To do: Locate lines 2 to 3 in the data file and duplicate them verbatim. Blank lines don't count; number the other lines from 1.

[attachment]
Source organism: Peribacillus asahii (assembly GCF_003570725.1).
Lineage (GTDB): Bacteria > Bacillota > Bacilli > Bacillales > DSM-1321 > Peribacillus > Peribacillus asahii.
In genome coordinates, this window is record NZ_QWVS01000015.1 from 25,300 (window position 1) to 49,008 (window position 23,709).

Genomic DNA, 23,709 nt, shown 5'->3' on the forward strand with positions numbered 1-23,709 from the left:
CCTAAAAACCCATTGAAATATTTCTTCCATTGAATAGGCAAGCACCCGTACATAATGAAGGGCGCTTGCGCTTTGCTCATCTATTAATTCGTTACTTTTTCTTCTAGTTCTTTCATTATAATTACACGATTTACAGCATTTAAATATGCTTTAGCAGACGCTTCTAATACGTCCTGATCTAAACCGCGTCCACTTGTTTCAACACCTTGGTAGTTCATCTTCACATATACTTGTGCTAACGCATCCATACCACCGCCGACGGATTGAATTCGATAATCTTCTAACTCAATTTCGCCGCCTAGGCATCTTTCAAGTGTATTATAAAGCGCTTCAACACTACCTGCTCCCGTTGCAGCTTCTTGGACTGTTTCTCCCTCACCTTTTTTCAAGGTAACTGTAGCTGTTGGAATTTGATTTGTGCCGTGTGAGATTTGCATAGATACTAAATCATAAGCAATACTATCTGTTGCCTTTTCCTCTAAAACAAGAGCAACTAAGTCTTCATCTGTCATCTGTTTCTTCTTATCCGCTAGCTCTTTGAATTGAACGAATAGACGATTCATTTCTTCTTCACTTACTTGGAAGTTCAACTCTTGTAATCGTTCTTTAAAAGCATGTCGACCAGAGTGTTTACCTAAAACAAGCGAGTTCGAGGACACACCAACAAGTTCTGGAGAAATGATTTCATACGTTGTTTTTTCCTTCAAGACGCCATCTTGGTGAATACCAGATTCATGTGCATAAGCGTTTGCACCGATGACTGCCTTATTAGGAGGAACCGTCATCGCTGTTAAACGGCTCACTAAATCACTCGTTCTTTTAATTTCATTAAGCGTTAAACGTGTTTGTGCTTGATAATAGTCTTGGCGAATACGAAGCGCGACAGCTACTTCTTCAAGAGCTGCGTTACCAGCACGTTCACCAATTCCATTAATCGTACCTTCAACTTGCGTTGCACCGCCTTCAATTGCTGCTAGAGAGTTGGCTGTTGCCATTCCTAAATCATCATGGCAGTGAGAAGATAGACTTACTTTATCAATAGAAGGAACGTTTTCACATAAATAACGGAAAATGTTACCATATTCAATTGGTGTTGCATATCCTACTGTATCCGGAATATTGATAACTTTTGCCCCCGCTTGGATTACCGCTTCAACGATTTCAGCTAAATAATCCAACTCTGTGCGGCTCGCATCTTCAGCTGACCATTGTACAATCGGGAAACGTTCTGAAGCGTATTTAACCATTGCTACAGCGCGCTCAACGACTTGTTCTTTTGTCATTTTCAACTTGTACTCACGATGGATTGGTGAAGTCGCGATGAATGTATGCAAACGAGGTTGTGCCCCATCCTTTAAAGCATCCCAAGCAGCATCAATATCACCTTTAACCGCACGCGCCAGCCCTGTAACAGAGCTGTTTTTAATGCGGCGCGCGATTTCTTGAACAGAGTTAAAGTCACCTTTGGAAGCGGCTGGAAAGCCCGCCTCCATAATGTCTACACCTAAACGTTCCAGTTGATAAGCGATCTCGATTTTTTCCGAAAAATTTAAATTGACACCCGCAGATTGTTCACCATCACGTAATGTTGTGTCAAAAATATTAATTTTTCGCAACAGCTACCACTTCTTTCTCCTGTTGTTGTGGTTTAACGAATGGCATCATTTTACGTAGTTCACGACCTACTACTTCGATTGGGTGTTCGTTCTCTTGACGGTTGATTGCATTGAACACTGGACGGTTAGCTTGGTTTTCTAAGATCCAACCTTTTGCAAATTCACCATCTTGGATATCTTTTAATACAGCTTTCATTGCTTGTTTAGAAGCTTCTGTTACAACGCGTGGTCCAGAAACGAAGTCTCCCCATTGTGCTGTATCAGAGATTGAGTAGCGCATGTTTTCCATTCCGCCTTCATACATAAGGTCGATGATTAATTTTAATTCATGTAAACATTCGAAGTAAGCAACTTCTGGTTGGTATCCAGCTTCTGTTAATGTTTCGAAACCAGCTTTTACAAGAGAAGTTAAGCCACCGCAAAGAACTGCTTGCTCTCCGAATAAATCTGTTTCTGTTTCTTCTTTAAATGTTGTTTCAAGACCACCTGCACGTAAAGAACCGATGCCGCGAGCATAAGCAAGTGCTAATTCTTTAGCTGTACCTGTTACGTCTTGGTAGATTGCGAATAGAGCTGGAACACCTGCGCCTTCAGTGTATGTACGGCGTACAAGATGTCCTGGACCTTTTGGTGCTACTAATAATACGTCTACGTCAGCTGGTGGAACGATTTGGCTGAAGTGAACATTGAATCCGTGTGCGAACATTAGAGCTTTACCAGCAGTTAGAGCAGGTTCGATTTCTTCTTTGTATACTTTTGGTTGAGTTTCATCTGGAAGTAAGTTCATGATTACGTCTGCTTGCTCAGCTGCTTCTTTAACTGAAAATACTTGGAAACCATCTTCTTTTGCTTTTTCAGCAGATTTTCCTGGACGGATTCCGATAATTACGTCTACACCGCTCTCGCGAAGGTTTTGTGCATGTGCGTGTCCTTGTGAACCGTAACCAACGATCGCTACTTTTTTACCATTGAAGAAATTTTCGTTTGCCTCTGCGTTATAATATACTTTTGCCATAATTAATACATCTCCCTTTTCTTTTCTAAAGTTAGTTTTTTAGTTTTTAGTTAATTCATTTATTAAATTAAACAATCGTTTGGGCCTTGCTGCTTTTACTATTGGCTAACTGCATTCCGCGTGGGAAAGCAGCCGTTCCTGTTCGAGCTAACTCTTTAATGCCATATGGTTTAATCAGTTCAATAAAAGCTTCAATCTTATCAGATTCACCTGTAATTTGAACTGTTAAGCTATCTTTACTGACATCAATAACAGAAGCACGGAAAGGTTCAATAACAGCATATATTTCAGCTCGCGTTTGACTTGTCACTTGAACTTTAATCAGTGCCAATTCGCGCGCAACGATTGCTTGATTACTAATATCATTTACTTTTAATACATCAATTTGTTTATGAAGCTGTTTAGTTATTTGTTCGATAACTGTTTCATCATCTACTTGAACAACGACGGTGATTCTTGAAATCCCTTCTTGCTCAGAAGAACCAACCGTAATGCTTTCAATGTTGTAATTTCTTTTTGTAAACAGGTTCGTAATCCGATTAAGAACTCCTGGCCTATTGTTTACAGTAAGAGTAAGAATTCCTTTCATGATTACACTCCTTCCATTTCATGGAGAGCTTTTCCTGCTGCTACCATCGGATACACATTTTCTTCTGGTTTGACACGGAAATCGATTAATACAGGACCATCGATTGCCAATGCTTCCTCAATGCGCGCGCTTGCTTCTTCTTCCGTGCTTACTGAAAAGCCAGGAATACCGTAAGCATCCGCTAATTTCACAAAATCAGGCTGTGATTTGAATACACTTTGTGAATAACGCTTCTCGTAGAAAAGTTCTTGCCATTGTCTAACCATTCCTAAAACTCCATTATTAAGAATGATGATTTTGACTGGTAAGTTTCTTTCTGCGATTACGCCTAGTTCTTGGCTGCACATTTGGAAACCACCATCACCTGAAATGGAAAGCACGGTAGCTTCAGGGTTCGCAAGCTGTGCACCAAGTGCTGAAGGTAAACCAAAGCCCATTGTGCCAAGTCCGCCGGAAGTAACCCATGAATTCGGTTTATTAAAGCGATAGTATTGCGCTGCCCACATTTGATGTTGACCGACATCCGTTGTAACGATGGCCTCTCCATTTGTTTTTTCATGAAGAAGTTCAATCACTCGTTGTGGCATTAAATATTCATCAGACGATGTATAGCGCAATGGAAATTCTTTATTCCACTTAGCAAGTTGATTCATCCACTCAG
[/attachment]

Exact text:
Lineage (GTDB): Bacteria > Bacillota > Bacilli > Bacillales > DSM-1321 > Peribacillus > Peribacillus asahii.
In genome coordinates, this window is record NZ_QWVS01000015.1 from 25,300 (window position 1) to 49,008 (window position 23,709).